FBI admits failure to act on Florida school gunman, draws anger

This composite images shows on the flet, Florida's Republican Gov. Rick Scott (Photo by Joe Radlle /Getty) and on the right FBI Director Christopher Wray (photo by Mandel Ngan/AFP). (AFP)
Updated 17 February 2018
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FBI admits failure to act on Florida school gunman, draws anger

PARKLAND, Florida: The Federal Bureau of Investigation on Friday said it failed to act on a tip that the teenager accused of killing 17 people in Florida had guns and the desire to kill, drawing calls from Florida’s Republican governor for the FBI director to resign.
A person close to accused gunman Nikolas Cruz called an FBI tip line on Jan. 5 to report concerns about him, the FBI said in a statement.
“The caller provided information about Cruz’s gun ownership, desire to kill people, erratic behavior, and disturbing social media posts, as well as the potential of him conducting a school shooting,” it said.
The tip appeared unrelated to a previously reported YouTube comment in which a person named Nikolas Cruz said, “I’m going to be a professional school shooter.” The FBI has acknowledged getting that tip as well but failing to connect it to Cruz, who is accused of carrying out Wednesday’s mass shooting with an AR-15-style assault rifle.
Florida Governor Rick Scott said FBI Director Christopher Wray should step down over the agency’s mishandling of the tip.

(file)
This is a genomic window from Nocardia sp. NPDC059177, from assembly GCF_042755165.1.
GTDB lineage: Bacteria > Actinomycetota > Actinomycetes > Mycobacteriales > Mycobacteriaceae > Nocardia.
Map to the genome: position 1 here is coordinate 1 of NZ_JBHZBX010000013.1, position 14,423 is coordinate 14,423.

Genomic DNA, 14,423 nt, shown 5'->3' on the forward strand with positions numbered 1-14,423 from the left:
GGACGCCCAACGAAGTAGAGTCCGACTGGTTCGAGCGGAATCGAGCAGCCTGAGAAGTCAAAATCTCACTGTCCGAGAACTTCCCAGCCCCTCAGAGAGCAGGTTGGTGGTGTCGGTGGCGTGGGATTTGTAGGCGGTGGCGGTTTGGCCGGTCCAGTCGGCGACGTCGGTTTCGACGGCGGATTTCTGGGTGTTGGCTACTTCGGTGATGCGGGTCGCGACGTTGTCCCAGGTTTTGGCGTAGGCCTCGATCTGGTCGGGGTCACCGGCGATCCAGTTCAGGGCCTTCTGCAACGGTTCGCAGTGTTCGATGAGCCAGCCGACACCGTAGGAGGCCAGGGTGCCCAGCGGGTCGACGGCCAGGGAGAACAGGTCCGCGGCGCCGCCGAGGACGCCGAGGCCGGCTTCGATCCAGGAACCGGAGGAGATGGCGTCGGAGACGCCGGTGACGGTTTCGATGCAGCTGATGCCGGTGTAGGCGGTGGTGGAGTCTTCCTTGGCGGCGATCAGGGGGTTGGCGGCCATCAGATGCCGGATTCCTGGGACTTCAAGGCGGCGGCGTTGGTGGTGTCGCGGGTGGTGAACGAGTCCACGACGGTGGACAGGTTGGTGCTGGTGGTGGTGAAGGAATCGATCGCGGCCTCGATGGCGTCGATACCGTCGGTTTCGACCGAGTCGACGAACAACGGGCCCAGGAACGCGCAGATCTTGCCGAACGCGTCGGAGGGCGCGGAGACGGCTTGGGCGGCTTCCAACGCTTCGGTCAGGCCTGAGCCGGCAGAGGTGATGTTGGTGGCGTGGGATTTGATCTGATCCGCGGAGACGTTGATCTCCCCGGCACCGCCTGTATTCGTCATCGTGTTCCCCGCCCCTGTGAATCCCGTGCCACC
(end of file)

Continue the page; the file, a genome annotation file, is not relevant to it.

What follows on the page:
“The FBI’s failure to take action against this killer is unacceptable,” Scott said in a statement. “We constantly promote ‘see something, say something,’ and a courageous person did just that to the FBI. And the FBI failed to act.”
Other Republicans including Florida Senator Marco Rubio also harshly criticized the FBI and US Attorney General Jeff Sessions said he had ordered a review of the bureau and Department of Justice procedures following the shooting.
At the funeral for massacre victim Meadow Pollack, an 18-year-old senior who had been headed to university, family friend Jeff Richman expressed disbelief at the FBI fumble.
“The FBI apologized? Tell that to families,” said Richman, 53, an advertising executive who lives in Parkland. “Everybody always tells you ‘when you see something, say something.’ Well, here people were seeing something and saying something and it still happened.”
The FBI said the information on Cruz should have been forwarded to its Miami field office and investigated, but that never happened.